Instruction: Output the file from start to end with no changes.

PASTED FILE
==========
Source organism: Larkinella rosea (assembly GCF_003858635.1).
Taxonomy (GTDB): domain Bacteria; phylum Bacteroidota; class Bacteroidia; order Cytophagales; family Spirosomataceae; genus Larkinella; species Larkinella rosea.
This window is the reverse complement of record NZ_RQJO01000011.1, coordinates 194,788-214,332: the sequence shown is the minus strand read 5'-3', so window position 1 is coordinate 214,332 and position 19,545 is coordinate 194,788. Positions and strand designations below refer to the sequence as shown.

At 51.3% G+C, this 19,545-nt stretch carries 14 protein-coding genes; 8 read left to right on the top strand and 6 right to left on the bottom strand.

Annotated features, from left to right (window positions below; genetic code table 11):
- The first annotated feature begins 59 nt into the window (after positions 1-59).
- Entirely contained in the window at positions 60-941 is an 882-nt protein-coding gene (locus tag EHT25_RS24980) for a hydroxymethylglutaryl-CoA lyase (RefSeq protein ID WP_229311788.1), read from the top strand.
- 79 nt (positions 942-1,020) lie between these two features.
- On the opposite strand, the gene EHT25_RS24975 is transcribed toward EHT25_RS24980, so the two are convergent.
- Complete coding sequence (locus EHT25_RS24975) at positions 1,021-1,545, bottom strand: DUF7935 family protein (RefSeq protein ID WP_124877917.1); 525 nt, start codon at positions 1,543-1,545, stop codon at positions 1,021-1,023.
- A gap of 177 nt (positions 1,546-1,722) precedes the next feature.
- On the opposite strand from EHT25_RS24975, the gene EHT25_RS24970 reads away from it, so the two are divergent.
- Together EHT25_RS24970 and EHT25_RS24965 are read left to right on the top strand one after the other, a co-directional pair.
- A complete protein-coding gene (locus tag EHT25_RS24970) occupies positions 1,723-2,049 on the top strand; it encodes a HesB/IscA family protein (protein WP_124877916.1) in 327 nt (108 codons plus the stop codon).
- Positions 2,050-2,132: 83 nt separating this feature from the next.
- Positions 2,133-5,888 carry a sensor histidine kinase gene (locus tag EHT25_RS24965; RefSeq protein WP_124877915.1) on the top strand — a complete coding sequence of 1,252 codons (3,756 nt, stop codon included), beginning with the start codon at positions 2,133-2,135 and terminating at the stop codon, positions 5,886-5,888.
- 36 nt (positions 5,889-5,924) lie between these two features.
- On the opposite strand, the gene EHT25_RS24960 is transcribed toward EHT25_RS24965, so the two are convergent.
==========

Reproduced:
Source organism: Larkinella rosea (assembly GCF_003858635.1).
Taxonomy (GTDB): domain Bacteria; phylum Bacteroidota; class Bacteroidia; order Cytophagales; family Spirosomataceae; genus Larkinella; species Larkinella rosea.
This window is the reverse complement of record NZ_RQJO01000011.1, coordinates 194,788-214,332: the sequence shown is the minus strand read 5'-3', so window position 1 is coordinate 214,332 and position 19,545 is coordinate 194,788. Positions and strand designations below refer to the sequence as shown.

At 51.3% G+C, this 19,545-nt stretch carries 14 protein-coding genes; 8 read left to right on the top strand and 6 right to left on the bottom strand.

Annotated features, from left to right (window positions below; genetic code table 11):
- The first annotated feature begins 59 nt into the window (after positions 1-59).
- Entirely contained in the window at positions 60-941 is an 882-nt protein-coding gene (locus tag EHT25_RS24980) for a hydroxymethylglutaryl-CoA lyase (RefSeq protein ID WP_229311788.1), read from the top strand.
- 79 nt (positions 942-1,020) lie between these two features.
- On the opposite strand, the gene EHT25_RS24975 is transcribed toward EHT25_RS24980, so the two are convergent.
- Complete coding sequence (locus EHT25_RS24975) at positions 1,021-1,545, bottom strand: DUF7935 family protein (RefSeq protein ID WP_124877917.1); 525 nt, start codon at positions 1,543-1,545, stop codon at positions 1,021-1,023.
- A gap of 177 nt (positions 1,546-1,722) precedes the next feature.
- On the opposite strand from EHT25_RS24975, the gene EHT25_RS24970 reads away from it, so the two are divergent.
- Together EHT25_RS24970 and EHT25_RS24965 are read left to right on the top strand one after the other, a co-directional pair.
- A complete protein-coding gene (locus tag EHT25_RS24970) occupies positions 1,723-2,049 on the top strand; it encodes a HesB/IscA family protein (protein WP_124877916.1) in 327 nt (108 codons plus the stop codon).
- Positions 2,050-2,132: 83 nt separating this feature from the next.
- Positions 2,133-5,888 carry a sensor histidine kinase gene (locus tag EHT25_RS24965; RefSeq protein WP_124877915.1) on the top strand — a complete coding sequence of 1,252 codons (3,756 nt, stop codon included), beginning with the start codon at positions 2,133-2,135 and terminating at the stop codon, positions 5,886-5,888.
- 36 nt (positions 5,889-5,924) lie between these two features.
- On the opposite strand, the gene EHT25_RS24960 is transcribed toward EHT25_RS24965, so the two are convergent.